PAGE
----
Chang took the hint and nodded to Hao. Both men rose and bowed to the Governor, then walked to the door. Pitching his voice low enough so that only Hao could hear him, Chang asked, “The two bodyguards?”
“We’ll see,” Hao replied in the same tone as they reached the door.
To their surprise, the anteroom was empty, and the two guards at the door were nowhere to be seen. Instead, the Governor’s two feline mistresses sat waiting, and as Hao and Chang stepped out of the office, they stood and walked toward them.
The two men acted in a relaxed manner until they passed the two felines, and Hao took a pair of sunglasses from his suit jacket. He made a show of opening them out and examining the lenses, then flinched to the side, ducking as one of the mistresses, the one in red brocade, turned and struck at him with a drawn knife. Chang dodged as the other one, dressed in blue, slashed at the back of his neck, missing but clipping away several hairs from his headfur.
Hao squared off against his attacker, his paws held about chest height and his right foot planted slightly behind him to keep his balance. His attention was riveted on the woman, who held her knife with its point down. She hissed something in Siamese as she circled him warily. From the corner of his eye he could see Chang pinning his attacker against the wall, trying to wrestle the knife from her grasp. His own assailant slashed at him, and he refocused his attention on her.
He managed to evade or fend off several of her blows but earned several cuts on his paws and arms. He scented blood, his own, and that angered him. She was holding her knife blade down, her left paw acting as a shield as she practically danced on the balls of her feet, looking for an opening.
The red panda deliberately dropped his guard to the right, and the feline lunged. He grabbed her wrist with one paw and shoved her elbow up with the other, bringing the blade down. He shoved even as she tried to turn away from him, and the knife scored its way through her brocade dress. She squealed in pain as the blade slashed through fur and into her lower abdomen at about kidney-height, causing her to stagger from the force of the blow. As she tried to draw the knife loose, Hao moved to stand behind her, grabbed her head and neck in his paws, and twisted savagely. Bones popped, and the Siamese went limp. He stood over her, panting heavily before turning to see how his friend was doing.
Chang had his assailant down, and although he was bleeding from numerous knife wounds he had his paws around her neck. Hao plucked the knife from his attacker’s torso and helped his friend by stabbing the blue-dressed feline in the heart.
The two rolled off of the dead girl and sat staring at each other, panting. “Are – are you all right, Shi-an?” Hao asked.
Chang looked at his blood-spattered arms and paws. “I’ll live,” he replied. “How about you?”
“Same here.” Hao looked at the blood on his paws and breathed a soft laugh. “Damn . . . I just bought this damned suit, and now it’s ruined.” Both of them started laughing, and when they quieted down Hao got to his feet and helped Chang up. “Wait here,” the red panda said, “I need to send another message.” With that, he picked up the feline who had attacked him and kicked open the office door.
Governor Huang sat frozen in his chair as Hao staggered through the door and carried the dead woman across the office. Dumping the corpse on the desk Hao said, “I think you need another mistress or two. Wire my father; he can get you a good price,” and as the Governor gaped Hao walked out. “Come on,” he said to Chang as he slipped an arm around the feline’s waist and winced in pain, “we both need a drink.”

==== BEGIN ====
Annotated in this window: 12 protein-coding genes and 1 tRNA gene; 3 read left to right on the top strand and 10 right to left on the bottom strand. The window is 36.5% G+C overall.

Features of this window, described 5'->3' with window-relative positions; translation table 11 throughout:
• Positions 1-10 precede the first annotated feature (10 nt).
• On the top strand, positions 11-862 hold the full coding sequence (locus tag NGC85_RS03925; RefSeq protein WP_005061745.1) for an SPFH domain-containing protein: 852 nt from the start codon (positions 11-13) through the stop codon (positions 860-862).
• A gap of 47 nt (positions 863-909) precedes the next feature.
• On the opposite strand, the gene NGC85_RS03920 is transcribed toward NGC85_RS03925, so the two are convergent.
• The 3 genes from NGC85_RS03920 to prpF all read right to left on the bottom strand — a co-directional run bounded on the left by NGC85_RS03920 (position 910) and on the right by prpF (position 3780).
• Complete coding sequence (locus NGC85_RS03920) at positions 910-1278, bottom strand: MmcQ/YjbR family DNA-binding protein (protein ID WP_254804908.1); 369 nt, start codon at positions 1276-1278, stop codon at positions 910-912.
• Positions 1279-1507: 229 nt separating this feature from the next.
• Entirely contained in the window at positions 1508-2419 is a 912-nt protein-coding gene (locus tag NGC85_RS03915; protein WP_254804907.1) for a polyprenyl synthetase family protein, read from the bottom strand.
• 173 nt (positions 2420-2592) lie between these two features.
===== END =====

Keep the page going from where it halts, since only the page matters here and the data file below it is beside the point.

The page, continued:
Two days later the Garza-Huacatl lifted off from the bustling harbor and headed back to New Penzance. Hao felt stiff and the fresh bandages on his arms and paws tugged at his fur. Stitches had been needed to close some of the wounds, but the attentions of a Euro doctor and a traditional herbalist had him back on his feet in time to head for home. The Governor would be much more amenable to persuasion after this visit, especially when he had been shown the consequences of his actions.
He landed at the British colony and took on the cargo that he had arranged, then spent some money and had his plane serviced and refueled while he spent the night alone in a hotel room. The next day, he started for home.
The cargo consisted of items that would never be looked at twice by any policefur – food, cloth and other items – but they would fetch a high price in the bargainers’ nightmare that was the Thieves’ Bazaar. After ensuring that the goods would remain safe until they were sold, Hao went to the family’s quarters.
Their youngest son was dressed in new clothes, but the sight of the weariness in his eyes and the stiffness of his movements made both Hei and Peng stand up and rush over to him. “Son!” Hei exclaimed. “What happened?” Hao let his mother escort him to a chair at the kitchen table, and he accepted a cup of tea. One sip made him smile; his mother had laced the drink with good brandy.
“The Governor wanted to send a message of his own, Father,” Hao replied. “Two of them, in fact. Chang and I are okay, but Huang Chan’s out two mistresses.” He smiled and kissed his mother’s cheek. “Thanks for the tea, Mother.”
Peng smiled at him, but her smile faded as Hao added, “I’ll be headed over to Spontoon in the morning.”
“Why?” Peng asked as she saw her husband’s ears go down.
“It’s that Irish girl, isn’t it?” Hei asked. When Hao nodded, he snorted and said, “I don’t think she’s right for you. I don’t want you to hurt yourself again, my son.”
Hao throttled back his irritation. Why was his father making an issue about this? He didn’t seem to raise much of a fuss when Peng-wum and Shin got married, and Hao had seen the disapproval on his father’s face over the holidays. “I made a promise to take her to New Penzance so she could get her pilot’s license,” he said reasonably. “I can’t go back on my word, Father.”
Hei frowned. He had carefully taught his children to honor promises, and now it seemed that his careful teaching had turned around and nipped him. “Very well,” he growled.
“But we’ll talk when you get back.”